I am very familiar with highways. For the past 12 years I have called Houston, Texas, home, where highways are by far the easiest and most-used mode of transportation. So I also know that the speeds those roads can afford also come with a certain insulation from the places through which they pass. You can drive through the same neighborhood every day for years on end without ever knowing or understanding anything about it.
I have driven over the Throgs Neck Bridge many times, usually traveling from my grandmother’s house on the north shore of Long Island to various New England destinations. Until very recently, I was hardly aware that each time I traversed the bridge, I passed directly over the campus of the nation’s oldest and largest maritime college.
SUNY Maritime sits on the tip of the Throggs Neck peninsula in the southeastern-most corner of the Bronx. Maritime is not a military academy, but it draws on some of the core tenets of military schools while aiming to prepare graduates to enter professions in the merchant marine industry, built on the non-naval shipping of public and private goods. On a recent trip over the bridge, after passing through the tollbooths on the Bronx side, I peeled off my well-worn route toward New Haven and exited at Pennyfield Avenue.
The avenue feeds a small cul-de-sac at the Maritime entrance. Passing through I was greeted by a friendly campus police officer who jotted down my license plate and ID numbers before raising the gate’s mechanical arm and directing me to a Visitor’s parking lot. (Pedestrians are free to enter the campus unimpeded, while all vehicles must register with the SUNY police.)
I was just in time for the 10am campus tour. Joining me was a reserved prospective lacrosse player from central Long Island and his parents. I was flooded with memories of my own college visits: students apathetically observing the campus and listening to the guide while their overzealous parents asked continuous questions. My tour at Maritime was no different.
The campus is only a few hundred yards wide, but the natural peninsula extends almost a mile into the Long Island Sound. Guided by our tour guide Ameera, we worked our way south, cooled by the wind that whips across the campus, through various academic buildings, a dormitory, the dining center (known as the mess deck), and athletics facilities. Most buildings on campus are no more than three or four stories tall and on the older side; those facilities, including the dorms, sport long, dark hallways with thick metal doors that appropriately reminded me of the bowels of a ship. These are joined by a few more modern buildings, including an upperclassmen dorm and a new LEED Silver-certified academic building, as well as a structure that outdates all the rest — Fort Schuyler. Situated at the convergence of the Sound and the East River, Throggs Neck was an ideal location for a military fort to protect the rapidly growing harbor during the early 19th century, and the military infrastructure still remains today.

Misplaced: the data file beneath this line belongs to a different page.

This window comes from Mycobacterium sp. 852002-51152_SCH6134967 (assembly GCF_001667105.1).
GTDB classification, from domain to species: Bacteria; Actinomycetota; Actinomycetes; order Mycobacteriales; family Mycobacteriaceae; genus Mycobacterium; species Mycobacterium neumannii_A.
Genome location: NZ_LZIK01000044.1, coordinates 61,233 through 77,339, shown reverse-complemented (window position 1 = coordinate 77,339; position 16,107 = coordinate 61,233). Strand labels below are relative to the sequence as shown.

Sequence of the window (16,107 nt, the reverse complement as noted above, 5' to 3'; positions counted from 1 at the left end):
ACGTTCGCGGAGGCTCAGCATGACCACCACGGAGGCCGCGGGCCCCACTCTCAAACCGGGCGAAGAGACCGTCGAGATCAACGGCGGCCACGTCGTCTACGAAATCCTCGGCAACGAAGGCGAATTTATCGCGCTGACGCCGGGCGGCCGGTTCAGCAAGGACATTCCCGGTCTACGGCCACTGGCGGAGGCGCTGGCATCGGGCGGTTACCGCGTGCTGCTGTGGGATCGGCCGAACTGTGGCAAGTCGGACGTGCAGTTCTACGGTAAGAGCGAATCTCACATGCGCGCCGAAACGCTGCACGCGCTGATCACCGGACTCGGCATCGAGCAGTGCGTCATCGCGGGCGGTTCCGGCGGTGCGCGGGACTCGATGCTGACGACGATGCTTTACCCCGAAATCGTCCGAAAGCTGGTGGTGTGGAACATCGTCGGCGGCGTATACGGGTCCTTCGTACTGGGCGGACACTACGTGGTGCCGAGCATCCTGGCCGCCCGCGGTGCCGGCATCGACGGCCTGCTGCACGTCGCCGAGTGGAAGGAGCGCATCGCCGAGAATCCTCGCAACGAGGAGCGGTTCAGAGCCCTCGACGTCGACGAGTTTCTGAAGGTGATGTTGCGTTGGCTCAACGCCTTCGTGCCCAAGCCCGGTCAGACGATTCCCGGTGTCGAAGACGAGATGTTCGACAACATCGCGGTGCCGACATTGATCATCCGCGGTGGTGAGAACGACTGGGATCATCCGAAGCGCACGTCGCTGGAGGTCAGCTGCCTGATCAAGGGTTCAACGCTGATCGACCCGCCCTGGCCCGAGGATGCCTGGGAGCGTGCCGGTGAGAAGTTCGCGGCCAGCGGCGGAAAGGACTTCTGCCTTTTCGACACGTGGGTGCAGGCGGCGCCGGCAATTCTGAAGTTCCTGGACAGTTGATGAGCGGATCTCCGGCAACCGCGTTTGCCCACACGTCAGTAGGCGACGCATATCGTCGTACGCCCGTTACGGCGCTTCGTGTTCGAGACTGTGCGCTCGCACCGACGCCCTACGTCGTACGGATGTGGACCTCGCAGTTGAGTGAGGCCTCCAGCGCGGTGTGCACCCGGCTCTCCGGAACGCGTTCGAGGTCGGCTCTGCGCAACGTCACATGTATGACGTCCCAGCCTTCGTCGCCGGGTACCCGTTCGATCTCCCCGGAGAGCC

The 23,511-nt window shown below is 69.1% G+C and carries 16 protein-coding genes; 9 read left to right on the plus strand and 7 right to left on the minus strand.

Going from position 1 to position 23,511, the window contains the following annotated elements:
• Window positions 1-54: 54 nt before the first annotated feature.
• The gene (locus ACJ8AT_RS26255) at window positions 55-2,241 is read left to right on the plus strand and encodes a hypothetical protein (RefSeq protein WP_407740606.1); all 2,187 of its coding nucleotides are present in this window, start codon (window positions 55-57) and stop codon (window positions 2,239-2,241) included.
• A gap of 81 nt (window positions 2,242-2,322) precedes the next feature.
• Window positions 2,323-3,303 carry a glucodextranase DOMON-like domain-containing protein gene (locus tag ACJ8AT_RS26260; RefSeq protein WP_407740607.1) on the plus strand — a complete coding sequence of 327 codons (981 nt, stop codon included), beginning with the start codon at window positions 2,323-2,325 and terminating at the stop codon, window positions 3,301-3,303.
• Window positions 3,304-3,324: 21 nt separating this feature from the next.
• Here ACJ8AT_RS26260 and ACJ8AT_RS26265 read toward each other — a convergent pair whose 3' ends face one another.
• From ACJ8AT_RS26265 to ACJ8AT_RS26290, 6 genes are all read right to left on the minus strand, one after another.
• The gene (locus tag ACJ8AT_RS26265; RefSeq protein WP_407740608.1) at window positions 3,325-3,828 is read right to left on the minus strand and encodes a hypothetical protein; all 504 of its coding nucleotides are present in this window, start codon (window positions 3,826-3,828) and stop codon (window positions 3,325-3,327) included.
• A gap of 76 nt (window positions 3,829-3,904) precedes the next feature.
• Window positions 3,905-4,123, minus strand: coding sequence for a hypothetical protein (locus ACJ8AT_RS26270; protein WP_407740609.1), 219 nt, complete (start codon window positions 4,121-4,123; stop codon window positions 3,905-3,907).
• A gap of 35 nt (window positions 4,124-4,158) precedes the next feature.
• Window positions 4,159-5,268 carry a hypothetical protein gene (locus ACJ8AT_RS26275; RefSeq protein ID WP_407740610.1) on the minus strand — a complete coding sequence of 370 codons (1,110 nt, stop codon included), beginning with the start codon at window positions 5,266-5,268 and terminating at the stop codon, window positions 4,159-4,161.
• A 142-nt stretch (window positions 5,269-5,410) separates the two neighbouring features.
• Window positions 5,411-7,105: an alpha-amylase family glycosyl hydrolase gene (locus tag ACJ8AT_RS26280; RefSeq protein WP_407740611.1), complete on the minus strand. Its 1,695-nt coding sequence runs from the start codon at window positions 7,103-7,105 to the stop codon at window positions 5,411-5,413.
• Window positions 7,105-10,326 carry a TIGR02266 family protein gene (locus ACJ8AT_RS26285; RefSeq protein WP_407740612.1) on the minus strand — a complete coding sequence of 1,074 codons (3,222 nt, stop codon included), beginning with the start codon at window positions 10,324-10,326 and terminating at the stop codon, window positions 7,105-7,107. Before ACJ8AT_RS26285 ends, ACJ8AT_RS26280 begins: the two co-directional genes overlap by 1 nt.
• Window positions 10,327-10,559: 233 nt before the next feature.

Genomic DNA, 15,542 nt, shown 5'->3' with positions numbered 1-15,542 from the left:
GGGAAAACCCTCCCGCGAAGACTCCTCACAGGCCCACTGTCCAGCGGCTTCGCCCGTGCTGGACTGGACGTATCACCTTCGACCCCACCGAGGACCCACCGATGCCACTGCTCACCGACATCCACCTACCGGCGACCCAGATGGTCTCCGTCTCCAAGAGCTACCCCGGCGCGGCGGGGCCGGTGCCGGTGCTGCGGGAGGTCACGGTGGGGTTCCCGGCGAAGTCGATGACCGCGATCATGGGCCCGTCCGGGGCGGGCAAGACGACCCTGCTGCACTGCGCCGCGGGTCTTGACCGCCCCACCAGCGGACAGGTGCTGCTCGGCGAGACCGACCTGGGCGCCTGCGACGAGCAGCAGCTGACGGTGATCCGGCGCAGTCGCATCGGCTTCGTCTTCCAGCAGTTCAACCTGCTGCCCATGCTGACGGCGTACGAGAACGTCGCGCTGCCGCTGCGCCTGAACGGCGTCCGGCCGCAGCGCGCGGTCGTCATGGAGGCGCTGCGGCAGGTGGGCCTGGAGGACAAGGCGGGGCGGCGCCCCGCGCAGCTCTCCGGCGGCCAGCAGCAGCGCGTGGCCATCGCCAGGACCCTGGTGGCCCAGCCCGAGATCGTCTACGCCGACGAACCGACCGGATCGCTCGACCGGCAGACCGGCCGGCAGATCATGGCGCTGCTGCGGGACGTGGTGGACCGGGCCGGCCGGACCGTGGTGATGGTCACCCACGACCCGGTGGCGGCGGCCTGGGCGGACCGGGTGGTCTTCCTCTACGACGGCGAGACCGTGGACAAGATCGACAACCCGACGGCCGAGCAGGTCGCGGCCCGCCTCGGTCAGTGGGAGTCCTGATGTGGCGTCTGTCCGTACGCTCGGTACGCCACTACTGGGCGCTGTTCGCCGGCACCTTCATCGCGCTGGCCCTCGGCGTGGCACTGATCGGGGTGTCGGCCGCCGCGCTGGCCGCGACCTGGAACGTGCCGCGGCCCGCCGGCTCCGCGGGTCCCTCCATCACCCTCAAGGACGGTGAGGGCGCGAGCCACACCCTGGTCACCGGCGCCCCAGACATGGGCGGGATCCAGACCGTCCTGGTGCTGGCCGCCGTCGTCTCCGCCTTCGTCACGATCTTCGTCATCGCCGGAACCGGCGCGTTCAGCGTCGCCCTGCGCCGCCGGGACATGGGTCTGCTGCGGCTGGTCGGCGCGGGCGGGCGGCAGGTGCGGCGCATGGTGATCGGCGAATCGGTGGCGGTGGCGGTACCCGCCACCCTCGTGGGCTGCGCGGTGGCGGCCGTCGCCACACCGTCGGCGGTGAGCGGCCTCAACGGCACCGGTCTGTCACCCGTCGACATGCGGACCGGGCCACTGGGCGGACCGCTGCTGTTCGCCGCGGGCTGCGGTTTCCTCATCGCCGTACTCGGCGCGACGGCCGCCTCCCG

Fort Schuyler and its partner Fort Totten just across the water in Queens were built following the War of 1812 to protect New York against a naval attack via the Long Island Sound. Fully outfitted with gun turrets and cannon mounts inside ten-foot-thick walls, Fort Schuyler provided nearly 360 degrees of protection across Sound and the East River. The landside of the fort is reminiscent of a medieval castle. A drawbridge spans a small moat and two outer walls insulate the fort from attackers.
Schuyler remained in full use as a training facility and hospital through the Civil War, but it never saw military action. Following the war, a number of projects to modernize the fort’s artillery proceeded on and off until funding dwindled. Soon after, in 1875, the New York State Merchant Marine Academy was founded. The academy initially existed onboard retired naval ships docked around New York Harbor, but after Fort Schuyler was officially listed as “abandoned” by the US Army in the late 1920s, the future use and control of the peninsula became contested ground. A young Robert Moses, as chairman of the New York State Council of Parks, wanted to turn the fort into a park. Governor Franklin D. Roosevelt had other plans and awarded the land to the academy. Over the following decade the WPA rehabilitated the fort. The shore-based campus finally opened in 1938 and was incorporated as one of the first State University of New York schools a decade later. This adaptive reuse sets Fort Schuyler apart from most of its New York area counterparts: while many forts have simply been preserved and incorporated into parks, like Fort Totten across the way, Fort Schuyler currently houses SUNY Maritime’s Stephen B. Luce Library, a number of administrative offices, the Maritime Industry Museum, and a recently opened tug and barge simulator center available to Maritime students and professional mariners for training exercises.
Crossing the drawbridge and proceeding through the tunnels to the inner courtyard, I was struck by how handsome Fort Schuyler is. The courtyard, known as St. Mary’s Pentagon, features a few trees, a flagpole, and a lush, green lawn. Above the windows facing into the pentagon, elaborate bronze reliefs of ships detail the development of ship technology, from oar-powered sailboats of the first century to the advent of massive ocean liners in the 1900s. The fort’s tranquility is paradoxical given the intention behind its construction, not to mention the massive bridge that looms above.
We passed through the library, furnished with wooden tables from the college’s first mess deck, and briefly took in the museum. I stood at the helm of an imaginary ship on the model navigation bridge and checked out the wall of honor to Maritime alum Scott Kelly, currently on a one year mission at the International Space Station.